Likewise, the manufacturing and logistics sector is changing and companies are moving closer to their customers. One of Bahrain’s main advantages in this sector is in FMCG, as we already have Mondelez and Kimberly Clarke based in the Kingdom, where the cost of operating is 30-40% cheaper than other countries in the region. The competitive advantage of manufacturing, close to what is a 300 million population in the Middle East or 50 million in the GCC, in a cost effective country with foreign ownership rights is very compelling. In regards to aluminium, we are aiming to drive growth in the downstream sector and to create the largest single site smelter in the world. We have many investors interested in manufacturing because they can get the molten aluminium right next to the factory. We offer them specialised rates on land that is close to the factory so that they can add value—they can take that aluminium and create car wheels or they can manufacture foil for cooking. The Free Trade Agreement with the US is a great opportunity to manufacture in Bahrain and have access to the US. We also have trade agreements as part of the GCC with many significant global economies. For tourism, we are looking at $10 billion in tourism projects that will be launched in the next few years. There are many hotels and shopping malls in the pipeline to support the 12 million visitors we welcome annually - for a population of 1.3 million that is quite a lot.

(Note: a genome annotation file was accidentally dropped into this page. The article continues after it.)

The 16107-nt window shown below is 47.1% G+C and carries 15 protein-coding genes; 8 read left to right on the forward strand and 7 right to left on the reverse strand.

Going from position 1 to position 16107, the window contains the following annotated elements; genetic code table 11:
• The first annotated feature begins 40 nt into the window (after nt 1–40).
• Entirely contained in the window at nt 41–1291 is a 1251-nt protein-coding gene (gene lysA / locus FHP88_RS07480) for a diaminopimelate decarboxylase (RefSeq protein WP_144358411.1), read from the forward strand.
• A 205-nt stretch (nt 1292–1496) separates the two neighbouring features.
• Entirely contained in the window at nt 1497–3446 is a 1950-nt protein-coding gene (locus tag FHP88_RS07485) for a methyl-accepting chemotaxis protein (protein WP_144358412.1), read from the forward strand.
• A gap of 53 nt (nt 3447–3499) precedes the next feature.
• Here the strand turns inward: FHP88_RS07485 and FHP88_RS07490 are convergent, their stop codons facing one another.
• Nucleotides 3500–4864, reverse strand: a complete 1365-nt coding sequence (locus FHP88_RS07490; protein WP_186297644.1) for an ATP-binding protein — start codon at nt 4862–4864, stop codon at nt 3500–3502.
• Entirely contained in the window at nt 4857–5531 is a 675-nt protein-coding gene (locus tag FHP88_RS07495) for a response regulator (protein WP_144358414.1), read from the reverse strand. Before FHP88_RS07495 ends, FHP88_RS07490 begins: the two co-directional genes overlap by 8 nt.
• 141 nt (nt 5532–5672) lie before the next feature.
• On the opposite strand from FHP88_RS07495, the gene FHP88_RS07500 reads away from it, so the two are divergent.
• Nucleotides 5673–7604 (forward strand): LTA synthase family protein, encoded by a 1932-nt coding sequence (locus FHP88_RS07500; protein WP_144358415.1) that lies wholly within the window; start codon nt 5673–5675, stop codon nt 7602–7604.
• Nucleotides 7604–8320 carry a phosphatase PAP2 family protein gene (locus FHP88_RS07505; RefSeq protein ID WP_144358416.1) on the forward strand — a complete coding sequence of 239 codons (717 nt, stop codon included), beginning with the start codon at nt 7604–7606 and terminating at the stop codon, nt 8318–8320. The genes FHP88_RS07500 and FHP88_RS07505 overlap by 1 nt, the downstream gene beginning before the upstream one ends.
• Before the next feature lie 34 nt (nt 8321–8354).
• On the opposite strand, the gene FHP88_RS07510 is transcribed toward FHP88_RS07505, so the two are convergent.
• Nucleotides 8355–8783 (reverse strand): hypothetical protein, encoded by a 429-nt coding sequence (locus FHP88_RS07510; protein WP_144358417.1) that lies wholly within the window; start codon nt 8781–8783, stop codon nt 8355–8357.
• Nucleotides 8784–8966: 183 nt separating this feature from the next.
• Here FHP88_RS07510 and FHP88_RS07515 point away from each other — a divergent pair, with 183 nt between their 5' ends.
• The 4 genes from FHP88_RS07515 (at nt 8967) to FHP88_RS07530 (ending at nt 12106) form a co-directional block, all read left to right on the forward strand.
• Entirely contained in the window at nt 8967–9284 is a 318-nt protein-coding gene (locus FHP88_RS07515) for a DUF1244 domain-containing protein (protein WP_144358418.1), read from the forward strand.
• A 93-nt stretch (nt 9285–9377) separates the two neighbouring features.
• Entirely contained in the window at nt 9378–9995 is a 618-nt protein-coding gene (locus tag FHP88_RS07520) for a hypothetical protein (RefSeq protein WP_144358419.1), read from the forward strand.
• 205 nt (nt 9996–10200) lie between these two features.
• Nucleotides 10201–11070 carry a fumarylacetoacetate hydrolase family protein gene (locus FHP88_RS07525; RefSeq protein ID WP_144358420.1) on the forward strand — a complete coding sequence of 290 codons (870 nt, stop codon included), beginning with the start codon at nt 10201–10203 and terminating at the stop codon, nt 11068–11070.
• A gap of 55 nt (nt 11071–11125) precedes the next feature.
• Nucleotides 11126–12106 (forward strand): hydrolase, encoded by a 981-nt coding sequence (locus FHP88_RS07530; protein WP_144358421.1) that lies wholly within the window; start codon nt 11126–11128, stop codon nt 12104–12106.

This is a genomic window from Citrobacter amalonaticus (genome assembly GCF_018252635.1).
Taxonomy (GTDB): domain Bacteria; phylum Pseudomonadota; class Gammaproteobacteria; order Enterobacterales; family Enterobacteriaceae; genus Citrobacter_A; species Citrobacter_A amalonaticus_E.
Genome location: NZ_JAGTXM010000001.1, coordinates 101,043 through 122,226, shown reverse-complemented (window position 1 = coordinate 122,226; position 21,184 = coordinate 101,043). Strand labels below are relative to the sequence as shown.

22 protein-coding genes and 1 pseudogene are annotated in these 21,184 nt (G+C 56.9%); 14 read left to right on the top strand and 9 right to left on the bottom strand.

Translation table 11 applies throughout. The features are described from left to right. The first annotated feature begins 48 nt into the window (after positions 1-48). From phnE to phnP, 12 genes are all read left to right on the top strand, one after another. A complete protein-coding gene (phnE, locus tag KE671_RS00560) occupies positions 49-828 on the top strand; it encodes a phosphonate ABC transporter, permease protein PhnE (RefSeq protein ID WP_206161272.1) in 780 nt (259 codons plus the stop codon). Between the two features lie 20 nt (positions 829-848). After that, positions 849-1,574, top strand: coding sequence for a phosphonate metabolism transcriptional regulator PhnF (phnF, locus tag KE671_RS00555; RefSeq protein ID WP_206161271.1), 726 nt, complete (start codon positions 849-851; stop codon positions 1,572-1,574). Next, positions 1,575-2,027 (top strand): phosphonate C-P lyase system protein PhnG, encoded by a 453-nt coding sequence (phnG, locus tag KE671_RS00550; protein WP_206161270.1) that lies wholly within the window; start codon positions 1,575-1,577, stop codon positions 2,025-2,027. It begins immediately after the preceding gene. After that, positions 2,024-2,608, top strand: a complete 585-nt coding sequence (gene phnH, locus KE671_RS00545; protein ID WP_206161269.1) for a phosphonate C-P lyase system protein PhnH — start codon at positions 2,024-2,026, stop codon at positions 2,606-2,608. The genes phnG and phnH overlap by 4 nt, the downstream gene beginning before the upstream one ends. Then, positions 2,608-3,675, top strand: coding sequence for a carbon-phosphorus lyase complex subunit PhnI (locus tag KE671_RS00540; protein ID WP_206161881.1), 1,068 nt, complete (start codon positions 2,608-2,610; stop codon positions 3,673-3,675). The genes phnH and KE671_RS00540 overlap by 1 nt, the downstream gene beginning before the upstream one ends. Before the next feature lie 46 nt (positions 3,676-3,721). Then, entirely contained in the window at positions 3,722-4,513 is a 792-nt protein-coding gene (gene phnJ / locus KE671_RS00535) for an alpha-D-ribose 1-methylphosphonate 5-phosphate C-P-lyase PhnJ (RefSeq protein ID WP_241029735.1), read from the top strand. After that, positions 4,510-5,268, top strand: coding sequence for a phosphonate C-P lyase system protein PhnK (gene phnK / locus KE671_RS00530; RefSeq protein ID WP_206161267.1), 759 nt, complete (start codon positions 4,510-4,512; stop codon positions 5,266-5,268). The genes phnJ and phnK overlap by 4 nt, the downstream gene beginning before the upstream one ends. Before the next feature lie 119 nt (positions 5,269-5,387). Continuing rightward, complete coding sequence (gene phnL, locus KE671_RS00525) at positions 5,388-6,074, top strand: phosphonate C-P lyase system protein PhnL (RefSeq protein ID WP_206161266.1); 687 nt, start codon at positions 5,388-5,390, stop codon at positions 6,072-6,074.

PR: From the standpoint of the EDB, how much emphasis do you place on SME Development and can you please offer us a snapshot of the current environment.

EDB: A measure of success at the EDB and in Bahrain’s Vision 2030 is enhancing the life and prosperity of Bahrainis. Household incomes for citizens have grown by about 47%, but we recognise there is still a need to support job creation. About 50% of the Bahraini population is under the age of 25 and we want to create a working ecosystem where people think about creating their own business and spur innovation. In fact, a survey by Ernst & Young found that 70% of young Bahrainis were interested in the idea of starting their own business, twice as much as anywhere else in the Gulf. The government has worked hard to create a supportive environment that will allow entrepreneurs to thrive and the Bahrain model is endorsed by UNIDO as the best SME development model in the world, with over 40 countries following it.

PR: How would you summarise current Bahraini-US relations and what are your economic hopes as your two countries strengthen their ties?

EDB: Last year, we celebrated 70 years of the Defence Cooperation Agreement that we have with the United States. On an economic level, we were the first country in the GCC to sign a Free Trade Agreement with America – over ten years ago – and I would categorise it as an entrenched and long lasting relationship that we hope to continue to develop. In terms of the EDB, we have an office in New York and Los Angeles to support anyone interested in setting up in the Kingdom, as there are vast opportunities for US products in Bahrain and around the region.